Saved by the SPCA 

Oakland's annual Adoptathon could find homes for more than 100 animals.


On an afternoon in late March, Linda Wong's husband settled into a chair in the family's living room to watch a basketball game. Curled up on his lap was a skinny three- or four-year-old pit bull named Hana — a stray that the couple's son and daughter-in-law had found darting through Oakland traffic just two days before. No sooner had he gotten situated in his seat than a squealing sound met his ears. He looked down to find a tiny creature on his lap — so small that at first he thought it might be a mouse.

"It took him a minute before he realized it was a puppy," said Wong. When the confusion cleared, he urgently called for his wife, who ran to the computer to Google their next move. But by then, Wong said, another puppy had popped out, followed by another, "and then another." Within an hour, one stray dog had turned into five.

When the family took Hana in, she was so skinny that no one realized she was pregnant. Suddenly she was nursing four puppies — and the Wongs, who already had two dogs of their own, found themselves with a house full of canines. But seven dogs were far too many to keep. Not wanting to risk the pooches getting prematurely separated from their mother by dropping them off at a shelter, Wong contacted Oakland's Hopalong & Second Chance Animal Rescue, hoping to find a family to foster the dogs until they were ready for adoption.

But the dog and cat rescue organization, which doesn't have actual facilities to house its animals and instead relies on volunteers to foster pets until they find homes, didn't have a space available. So the Wongs took on the task. "I always thought I couldn't do fostering," Wong said, "because I get very attached to animals. But this sort of landed in my lap" — or rather, her husband's lap.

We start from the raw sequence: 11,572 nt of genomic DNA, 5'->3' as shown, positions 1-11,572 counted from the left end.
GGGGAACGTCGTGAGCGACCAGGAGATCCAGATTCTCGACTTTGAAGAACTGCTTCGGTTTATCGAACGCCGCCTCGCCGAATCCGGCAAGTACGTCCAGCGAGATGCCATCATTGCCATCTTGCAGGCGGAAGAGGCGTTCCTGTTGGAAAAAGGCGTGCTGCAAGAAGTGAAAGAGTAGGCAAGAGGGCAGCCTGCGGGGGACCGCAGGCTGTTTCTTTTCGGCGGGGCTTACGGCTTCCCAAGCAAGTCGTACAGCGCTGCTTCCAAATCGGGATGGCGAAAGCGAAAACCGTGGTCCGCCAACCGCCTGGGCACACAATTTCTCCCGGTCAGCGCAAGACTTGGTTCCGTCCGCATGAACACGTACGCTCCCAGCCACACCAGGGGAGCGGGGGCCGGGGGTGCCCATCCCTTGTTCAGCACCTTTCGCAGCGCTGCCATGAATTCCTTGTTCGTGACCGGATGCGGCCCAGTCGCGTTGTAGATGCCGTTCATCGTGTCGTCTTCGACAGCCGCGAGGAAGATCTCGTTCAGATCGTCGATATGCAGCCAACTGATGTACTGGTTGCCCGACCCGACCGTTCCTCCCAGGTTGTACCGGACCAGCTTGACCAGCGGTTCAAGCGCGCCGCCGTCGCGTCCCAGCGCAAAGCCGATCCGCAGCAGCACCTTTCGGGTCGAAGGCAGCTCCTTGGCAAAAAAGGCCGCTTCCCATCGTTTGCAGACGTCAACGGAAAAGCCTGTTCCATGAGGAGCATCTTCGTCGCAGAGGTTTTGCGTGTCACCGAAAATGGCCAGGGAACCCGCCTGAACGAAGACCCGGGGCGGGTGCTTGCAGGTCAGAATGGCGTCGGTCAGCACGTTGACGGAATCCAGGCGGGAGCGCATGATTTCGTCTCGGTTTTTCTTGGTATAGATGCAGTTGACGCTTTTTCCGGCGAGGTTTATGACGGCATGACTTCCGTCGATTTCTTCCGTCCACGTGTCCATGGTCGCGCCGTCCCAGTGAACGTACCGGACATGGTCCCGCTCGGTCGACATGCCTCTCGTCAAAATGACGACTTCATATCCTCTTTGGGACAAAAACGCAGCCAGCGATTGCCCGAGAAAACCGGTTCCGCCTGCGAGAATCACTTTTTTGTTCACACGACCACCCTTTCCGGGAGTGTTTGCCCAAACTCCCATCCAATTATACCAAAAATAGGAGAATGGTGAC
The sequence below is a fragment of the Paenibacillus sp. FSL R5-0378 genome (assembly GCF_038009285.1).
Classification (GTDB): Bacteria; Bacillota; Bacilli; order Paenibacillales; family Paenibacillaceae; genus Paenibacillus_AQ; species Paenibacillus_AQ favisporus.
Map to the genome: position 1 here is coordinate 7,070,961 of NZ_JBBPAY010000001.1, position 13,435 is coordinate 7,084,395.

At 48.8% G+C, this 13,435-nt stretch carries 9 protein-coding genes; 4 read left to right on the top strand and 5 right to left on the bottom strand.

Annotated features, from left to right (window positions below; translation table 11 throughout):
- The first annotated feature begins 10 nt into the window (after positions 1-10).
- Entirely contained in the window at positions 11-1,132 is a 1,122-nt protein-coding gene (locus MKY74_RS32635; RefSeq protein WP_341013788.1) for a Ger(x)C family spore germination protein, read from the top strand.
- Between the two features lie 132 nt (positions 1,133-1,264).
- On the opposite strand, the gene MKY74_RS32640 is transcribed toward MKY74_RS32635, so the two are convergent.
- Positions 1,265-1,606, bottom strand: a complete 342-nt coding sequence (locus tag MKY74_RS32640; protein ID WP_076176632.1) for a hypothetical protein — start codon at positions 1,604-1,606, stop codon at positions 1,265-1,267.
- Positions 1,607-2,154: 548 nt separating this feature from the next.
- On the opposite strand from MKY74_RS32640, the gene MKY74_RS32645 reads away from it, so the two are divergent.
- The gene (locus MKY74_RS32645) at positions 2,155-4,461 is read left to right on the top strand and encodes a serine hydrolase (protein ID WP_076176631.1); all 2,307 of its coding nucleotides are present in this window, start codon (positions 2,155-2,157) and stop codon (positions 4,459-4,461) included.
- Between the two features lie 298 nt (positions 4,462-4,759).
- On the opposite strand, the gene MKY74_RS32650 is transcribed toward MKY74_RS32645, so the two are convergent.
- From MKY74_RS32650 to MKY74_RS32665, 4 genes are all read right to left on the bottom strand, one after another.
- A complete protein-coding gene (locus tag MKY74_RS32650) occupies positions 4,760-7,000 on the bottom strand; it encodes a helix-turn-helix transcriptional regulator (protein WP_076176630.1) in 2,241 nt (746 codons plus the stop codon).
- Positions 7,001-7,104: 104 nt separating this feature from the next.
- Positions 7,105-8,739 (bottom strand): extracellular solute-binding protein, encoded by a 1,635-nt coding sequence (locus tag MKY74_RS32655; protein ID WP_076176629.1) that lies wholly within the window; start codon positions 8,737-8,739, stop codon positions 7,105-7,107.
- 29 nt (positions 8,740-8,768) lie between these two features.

Since making their arrangement with Hopalong, one puppy has been adopted, but caring for the remaining three in addition to three adult dogs remains a challenge, Wong said. True to her suspicions, Wong and her family have grown attached to Hana and are leaning toward keeping her. But a July 17 adoption event could help the puppies, now three-and-a-half months old, to find permanent homes. The East Bay SPCA's fourth-annual Adoptathon (Broadway and Water St., Oakland) will showcase more than one hundred adoptable animals from more than twenty Northern California shelters and rescue organizations, Hopalong included. Assuming they aren't adopted beforehand, Hana's puppies — Clipper, Clay, and Judah — will be there, too.

Andy Sharkey, deputy director of Hopalong, said that pit bulls often take the longest to find homes. Yet "people who are adopting an animal are literally saving that animal's life," she said. Aside from cats and dogs, the event features rats, rabbits, reptiles, and birds, along with $20 micro-chipping, demonstrations by the Oakland Police Department's K-9 Unit, animal-themed kids' activities, and more. 10 a.m.–3 p.m. 510-569-0702 or


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